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eBay Singapore Joins Web Auctioneer's Empire

By Keith Regan
Oct 25, 2001 4:04 PM PT

Online auction leader eBay (Nasdaq: EBAY) launched a local trading site in Singapore on Wednesday, beefing up a roster of overseas properties that have helped drive growth in recent quarters.

eBay Singapore Joins Web Auctioneer's Empire

eBay Singapore will be an English-language site aimed at both individuals and businesses, the company said.

San Jose, California-based eBay said the new site is the latest example of a strategic effort to enter new international markets more quickly and efficiently, without extensive investment in language translation, currency exchange and other technology.

eBay Singapore users will be able to trade with other eBay users worldwide, the company said. Most items will be listed in U.S. dollars, though buyers and sellers will be able to negotiate prices in their local currency.

"With this strategy, eBay can better serve users in Singapore's e-commerce market, and there is greater opportunity for a local community to come together and grow," eBay said.

Looking at the Planet

The move is the latest step toward what eBay chief executive officer Meg Whitman has called the company's "dream of a marketplace where people anywhere on the planet can seamlessly trade almost anything."

eBay has also said its goal is to operate in 25 countries worldwide by 2005. And it is working toward that goal by launching new sites and buying existing ones.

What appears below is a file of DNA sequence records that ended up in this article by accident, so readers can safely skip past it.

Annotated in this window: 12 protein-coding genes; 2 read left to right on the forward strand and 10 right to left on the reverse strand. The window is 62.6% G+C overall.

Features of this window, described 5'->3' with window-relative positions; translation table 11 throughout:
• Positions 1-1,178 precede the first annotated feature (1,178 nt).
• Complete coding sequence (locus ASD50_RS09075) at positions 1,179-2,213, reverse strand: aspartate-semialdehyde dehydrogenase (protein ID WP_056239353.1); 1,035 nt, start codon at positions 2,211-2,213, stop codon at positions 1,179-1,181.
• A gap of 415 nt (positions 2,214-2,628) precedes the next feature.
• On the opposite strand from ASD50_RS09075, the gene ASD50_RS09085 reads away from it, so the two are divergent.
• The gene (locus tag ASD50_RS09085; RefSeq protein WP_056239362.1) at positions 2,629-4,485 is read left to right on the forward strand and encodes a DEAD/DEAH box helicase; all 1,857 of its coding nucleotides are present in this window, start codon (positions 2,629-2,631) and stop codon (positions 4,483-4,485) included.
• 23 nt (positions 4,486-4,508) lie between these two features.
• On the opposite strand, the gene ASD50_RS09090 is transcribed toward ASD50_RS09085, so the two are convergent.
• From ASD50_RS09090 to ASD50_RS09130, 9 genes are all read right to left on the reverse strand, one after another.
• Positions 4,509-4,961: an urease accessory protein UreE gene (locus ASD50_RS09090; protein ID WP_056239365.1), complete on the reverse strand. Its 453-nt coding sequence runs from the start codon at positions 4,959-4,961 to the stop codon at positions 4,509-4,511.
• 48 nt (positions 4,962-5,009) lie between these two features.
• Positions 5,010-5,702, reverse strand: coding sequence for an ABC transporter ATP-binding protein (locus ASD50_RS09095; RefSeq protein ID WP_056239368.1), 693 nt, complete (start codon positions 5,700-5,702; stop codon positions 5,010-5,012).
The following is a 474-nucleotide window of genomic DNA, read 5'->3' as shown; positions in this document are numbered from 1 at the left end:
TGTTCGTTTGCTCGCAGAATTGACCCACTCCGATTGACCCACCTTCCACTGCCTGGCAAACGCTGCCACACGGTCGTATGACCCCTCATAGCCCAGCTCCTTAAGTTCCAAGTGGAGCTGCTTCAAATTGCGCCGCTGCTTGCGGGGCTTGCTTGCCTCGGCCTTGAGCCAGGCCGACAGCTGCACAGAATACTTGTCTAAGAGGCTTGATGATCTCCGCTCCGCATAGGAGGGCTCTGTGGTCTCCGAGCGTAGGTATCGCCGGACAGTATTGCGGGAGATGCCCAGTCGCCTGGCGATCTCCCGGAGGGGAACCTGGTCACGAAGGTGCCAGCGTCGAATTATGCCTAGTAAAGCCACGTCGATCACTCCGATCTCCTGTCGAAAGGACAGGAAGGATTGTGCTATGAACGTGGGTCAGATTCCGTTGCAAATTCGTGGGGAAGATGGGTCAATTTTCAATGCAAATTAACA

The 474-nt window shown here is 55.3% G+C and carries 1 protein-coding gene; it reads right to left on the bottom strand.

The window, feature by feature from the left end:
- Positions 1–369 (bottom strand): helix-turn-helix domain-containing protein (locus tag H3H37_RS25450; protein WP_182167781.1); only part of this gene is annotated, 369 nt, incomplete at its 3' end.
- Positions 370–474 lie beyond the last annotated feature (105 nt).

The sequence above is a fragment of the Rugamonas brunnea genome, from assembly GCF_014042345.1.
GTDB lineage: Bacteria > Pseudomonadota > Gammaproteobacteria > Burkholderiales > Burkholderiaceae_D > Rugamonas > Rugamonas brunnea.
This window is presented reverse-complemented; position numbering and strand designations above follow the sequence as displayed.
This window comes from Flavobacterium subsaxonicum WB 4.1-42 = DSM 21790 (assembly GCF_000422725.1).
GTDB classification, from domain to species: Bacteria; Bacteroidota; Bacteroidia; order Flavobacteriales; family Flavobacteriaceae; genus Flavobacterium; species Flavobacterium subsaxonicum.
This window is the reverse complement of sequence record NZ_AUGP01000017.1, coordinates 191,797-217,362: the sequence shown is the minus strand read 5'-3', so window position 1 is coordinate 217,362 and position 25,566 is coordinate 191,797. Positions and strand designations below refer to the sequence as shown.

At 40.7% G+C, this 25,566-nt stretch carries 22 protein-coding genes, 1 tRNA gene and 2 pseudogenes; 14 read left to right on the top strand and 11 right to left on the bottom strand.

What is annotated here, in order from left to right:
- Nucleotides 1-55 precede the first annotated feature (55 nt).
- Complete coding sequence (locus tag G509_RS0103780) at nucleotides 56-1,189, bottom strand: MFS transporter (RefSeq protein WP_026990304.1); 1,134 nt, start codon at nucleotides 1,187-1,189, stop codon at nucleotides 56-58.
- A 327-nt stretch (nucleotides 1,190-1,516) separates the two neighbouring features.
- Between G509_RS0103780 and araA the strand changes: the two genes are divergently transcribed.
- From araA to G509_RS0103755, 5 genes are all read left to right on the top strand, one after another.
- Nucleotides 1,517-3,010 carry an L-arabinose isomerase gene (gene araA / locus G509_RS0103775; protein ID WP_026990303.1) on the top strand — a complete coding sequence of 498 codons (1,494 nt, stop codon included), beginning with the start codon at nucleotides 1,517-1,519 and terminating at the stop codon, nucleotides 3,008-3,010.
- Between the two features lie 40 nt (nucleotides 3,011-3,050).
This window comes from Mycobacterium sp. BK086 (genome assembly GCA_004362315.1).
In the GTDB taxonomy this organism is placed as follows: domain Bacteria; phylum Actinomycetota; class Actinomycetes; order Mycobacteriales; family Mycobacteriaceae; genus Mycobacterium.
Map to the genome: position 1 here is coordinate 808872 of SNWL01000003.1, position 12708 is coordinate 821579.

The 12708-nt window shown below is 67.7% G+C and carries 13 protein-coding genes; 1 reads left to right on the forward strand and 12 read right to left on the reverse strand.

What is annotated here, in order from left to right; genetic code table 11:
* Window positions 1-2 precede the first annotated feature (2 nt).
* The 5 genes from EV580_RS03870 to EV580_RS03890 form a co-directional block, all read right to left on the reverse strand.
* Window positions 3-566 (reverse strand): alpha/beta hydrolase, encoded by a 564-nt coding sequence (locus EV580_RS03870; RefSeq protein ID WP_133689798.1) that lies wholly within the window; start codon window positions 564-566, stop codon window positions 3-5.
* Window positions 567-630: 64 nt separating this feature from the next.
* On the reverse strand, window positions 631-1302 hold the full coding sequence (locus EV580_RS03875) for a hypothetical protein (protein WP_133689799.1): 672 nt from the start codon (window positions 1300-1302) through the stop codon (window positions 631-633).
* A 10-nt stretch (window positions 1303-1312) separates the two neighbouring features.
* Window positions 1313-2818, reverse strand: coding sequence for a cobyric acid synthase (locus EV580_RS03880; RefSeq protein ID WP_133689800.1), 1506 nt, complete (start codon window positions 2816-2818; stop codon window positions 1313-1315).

The auction and fixed-price powerhouse already operates country-specific sites in Germany, the UK, and Japan. eBay also has a site in Korea, where it bought a majority stake in a local auction house for US$120 million in January.

How iBazar

In Europe, eBay also continues to integrate the operations of the iBazar auction sites, which it bought in February 2001 for $112 million.

The iBazar sites are country-specific to France, Italy, Spain, Brazil, the Netherlands, Sweden, Portugal and Belgium. eBay also operates in New Zealand and Australia through joint partnerships.

Like other dot-coms, eBay has turned to overseas growth in recent quarters because its once red-hot domestic growth has cooled to more pedestrian rates.

Positive Q3

Indeed, W.R. Hambrecht & Co. analyst Derek Brown noted that overseas revenues were a big reason for eBay's strong third quarter results, which were announced last week.

During the quarter, overseas revenue grew to $31 million from $25.3 million in the second quarter. International sales made up 16 percent of all eBay revenues during the third quarter.

Work Not Done

"It appears that online trading is as popular and holds as much potential in Germany, the UK and Korea as it is in the United States," Brown said in a recent report. "eBay's international expansion efforts appear to be extremely successful."

However, Brown added, the auction giant has to keep expanding to new markets in order to obtain ambitious growth and profit goals.

"International expansion is critical to eBay's long-term success," he said.

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